Storm water runoff
Storm water runoff after a monsoon rain.
Credit: Steve Carr

The Department of Safety & Risk Services oversees the UNM Watershed Basin permit and works to keep UNM’s storm water runoff as clean and pollution-free as possible. Storm water runoff occurs when precipitation from rain or snowmelt flows over the ground; however, impervious surfaces such as driveways, sidewalks and streets, prevent the natural absorption into the ground.

For this reason, the campus community needs to take steps to prevent additional pollution to runoff as much as possible. Knowing what the issues are and how the UNM campus community can better the quality of its storm water runoff can go a long way towards mitigating additional pollution runoff.                                                                                                 

Like most metropolitan areas, almost all of storm water in the Albuquerque area flows to the Rio Grande without any treatment. With that in mind, the best option is to prevent materials and toxic substances from being washed away with storm water runoff. 

Below is a list provided concerning materials that would negatively impact the river, if flushed away with storm water:

  • Hazardous Chemicals – including pesticides, paint, solvents, used motor oil and automobile fluids, to name a few. Land animals and people can become extremely ill from ingesting polluted water or eating contaminated/diseased fish and shellfish.
  • Debris – such as plastic bags, six-pack plastic rings, cigarette butts, and bottles washed into water bodies can choke, suffocate or disable organisms like ducks, fish and birds.
  • Excess nutrients – from fertilizers like phosphorous and nitrogen can cause algae blooms. When algae die, they sink to the bottom and decompose in a process the removes oxygen from the water. With low dissolved oxygen, fish and other organisms can’t thrive or exist.
  • Bacteria and Pathogens – can wash into swimming areas and create health hazards often making beach closures necessary.
  • Sediment – can cloud the water and make it difficult for aquatic plants to grow.  Sediment can also destroy aquatic habitat.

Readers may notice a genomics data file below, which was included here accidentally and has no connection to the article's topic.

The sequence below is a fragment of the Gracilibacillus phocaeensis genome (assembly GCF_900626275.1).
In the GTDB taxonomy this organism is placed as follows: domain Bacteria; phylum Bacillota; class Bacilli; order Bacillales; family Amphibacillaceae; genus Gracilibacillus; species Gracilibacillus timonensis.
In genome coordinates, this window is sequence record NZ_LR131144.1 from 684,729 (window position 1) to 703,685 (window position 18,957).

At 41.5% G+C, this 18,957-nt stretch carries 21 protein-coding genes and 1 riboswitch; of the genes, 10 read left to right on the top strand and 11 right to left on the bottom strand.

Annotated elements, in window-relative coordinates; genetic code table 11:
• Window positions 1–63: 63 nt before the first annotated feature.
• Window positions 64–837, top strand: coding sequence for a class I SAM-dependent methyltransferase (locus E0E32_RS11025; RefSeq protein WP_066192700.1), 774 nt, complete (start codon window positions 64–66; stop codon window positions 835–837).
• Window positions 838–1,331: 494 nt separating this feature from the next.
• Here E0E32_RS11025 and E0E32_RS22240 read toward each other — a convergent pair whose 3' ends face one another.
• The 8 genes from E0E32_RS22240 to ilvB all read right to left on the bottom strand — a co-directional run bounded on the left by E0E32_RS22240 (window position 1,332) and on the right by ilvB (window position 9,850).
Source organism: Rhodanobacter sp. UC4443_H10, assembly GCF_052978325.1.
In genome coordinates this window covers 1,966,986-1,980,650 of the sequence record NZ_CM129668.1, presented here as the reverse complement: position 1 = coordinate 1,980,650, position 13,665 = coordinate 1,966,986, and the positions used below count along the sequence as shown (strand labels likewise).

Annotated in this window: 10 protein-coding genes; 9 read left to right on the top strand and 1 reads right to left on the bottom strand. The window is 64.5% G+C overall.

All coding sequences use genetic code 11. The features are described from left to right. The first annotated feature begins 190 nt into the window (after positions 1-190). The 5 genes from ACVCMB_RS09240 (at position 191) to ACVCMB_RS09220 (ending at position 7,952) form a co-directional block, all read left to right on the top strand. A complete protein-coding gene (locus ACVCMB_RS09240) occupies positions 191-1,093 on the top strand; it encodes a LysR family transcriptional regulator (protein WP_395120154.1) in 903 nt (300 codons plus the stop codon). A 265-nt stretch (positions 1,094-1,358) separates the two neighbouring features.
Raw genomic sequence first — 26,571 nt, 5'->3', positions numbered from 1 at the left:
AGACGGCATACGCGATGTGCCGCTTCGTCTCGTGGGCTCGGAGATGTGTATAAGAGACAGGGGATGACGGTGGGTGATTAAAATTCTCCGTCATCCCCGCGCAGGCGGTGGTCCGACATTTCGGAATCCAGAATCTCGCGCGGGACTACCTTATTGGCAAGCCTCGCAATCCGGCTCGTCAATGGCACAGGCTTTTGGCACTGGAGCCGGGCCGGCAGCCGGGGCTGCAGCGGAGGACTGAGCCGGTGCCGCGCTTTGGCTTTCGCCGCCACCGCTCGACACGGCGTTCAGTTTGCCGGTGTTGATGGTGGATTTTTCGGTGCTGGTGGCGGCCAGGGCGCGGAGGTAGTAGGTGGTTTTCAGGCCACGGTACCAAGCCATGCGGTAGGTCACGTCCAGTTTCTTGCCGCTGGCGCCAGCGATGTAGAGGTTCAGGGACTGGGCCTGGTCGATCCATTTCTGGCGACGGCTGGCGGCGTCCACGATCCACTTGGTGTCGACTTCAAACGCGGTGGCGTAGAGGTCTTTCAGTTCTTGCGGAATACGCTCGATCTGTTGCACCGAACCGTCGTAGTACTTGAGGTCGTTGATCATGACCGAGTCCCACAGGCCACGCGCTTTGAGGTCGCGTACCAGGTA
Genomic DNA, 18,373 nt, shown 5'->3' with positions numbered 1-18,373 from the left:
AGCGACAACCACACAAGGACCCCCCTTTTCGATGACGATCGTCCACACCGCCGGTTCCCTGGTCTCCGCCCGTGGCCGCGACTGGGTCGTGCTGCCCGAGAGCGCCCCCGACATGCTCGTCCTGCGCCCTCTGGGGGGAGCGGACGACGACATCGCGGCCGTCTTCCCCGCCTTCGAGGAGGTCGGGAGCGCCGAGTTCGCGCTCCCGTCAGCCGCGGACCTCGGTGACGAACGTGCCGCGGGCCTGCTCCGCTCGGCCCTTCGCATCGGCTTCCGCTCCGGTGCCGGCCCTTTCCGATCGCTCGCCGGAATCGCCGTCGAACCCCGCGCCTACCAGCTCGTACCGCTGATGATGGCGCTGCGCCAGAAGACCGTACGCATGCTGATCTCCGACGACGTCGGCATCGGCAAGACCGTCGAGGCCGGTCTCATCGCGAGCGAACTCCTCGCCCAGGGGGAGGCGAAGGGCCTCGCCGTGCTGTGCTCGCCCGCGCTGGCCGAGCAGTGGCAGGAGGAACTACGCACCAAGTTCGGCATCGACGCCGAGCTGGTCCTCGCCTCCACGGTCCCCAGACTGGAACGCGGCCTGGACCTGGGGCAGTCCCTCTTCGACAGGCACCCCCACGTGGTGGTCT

How the campus community can help
Typically, New Mexico’s monsoon season starts in July and we expect consistent rainfall, but living in an arid climate, overall, precipitation isn’t expected very often aside from the monsoon season. Moreover, adopting an active consciousness that considers, “what’s the environmental risk?” if it rains, is helpful. 

The following will help UNM decrease its environmental footprint and help keep the watershed as clean as possible.

  1. Properly maintain vehicles for repairs and routine maintenance while parked at UNM, to prevent fluid leaks. 
  2. Pick up pet waste and litter, and properly dispose of it, in order to keep e. coli and other bacteria from reaching the Rio Grande via storm water runoff.
  3. Recycle when possible! UNM has made it more convenient than ever before to recycle different materials in proper containers in multiple areas around campus.
  4. Oil based paints, solvents and other hazardous liquids and materials should NEVER be dumped on the ground, in the trash, or down the drain. Call Safety & Risk Services for assistance with any questions on how to properly label, containerize or dispose of such materials.
  5. If any suspicious illegal dumping or activity, including construction work is seen around campus, please call and report it to Safety & Risk Services at (505) 277-2753. However, if it is an oil leak or lubrication leak on pavement, do not call as asphalt is a good absorber and will not readily wash away.

Finally, the Rio Grande is a delicate river system and is listed as one of the top-10 most endangered rivers in the United States, and is vital to our agricultural operations. It is a natural resource out here in the arid Southwest and Albuquerque metropolitan area.

The campus community should take pride and strive to protect it. For additional help with the mission of Safety & Risk’s storm water pollution prevention efforts, or have any campus concerns dealing with storm water runoff and pollution prevention, call SRS at (505) 277-2753 or visit, Safety & Risk Services.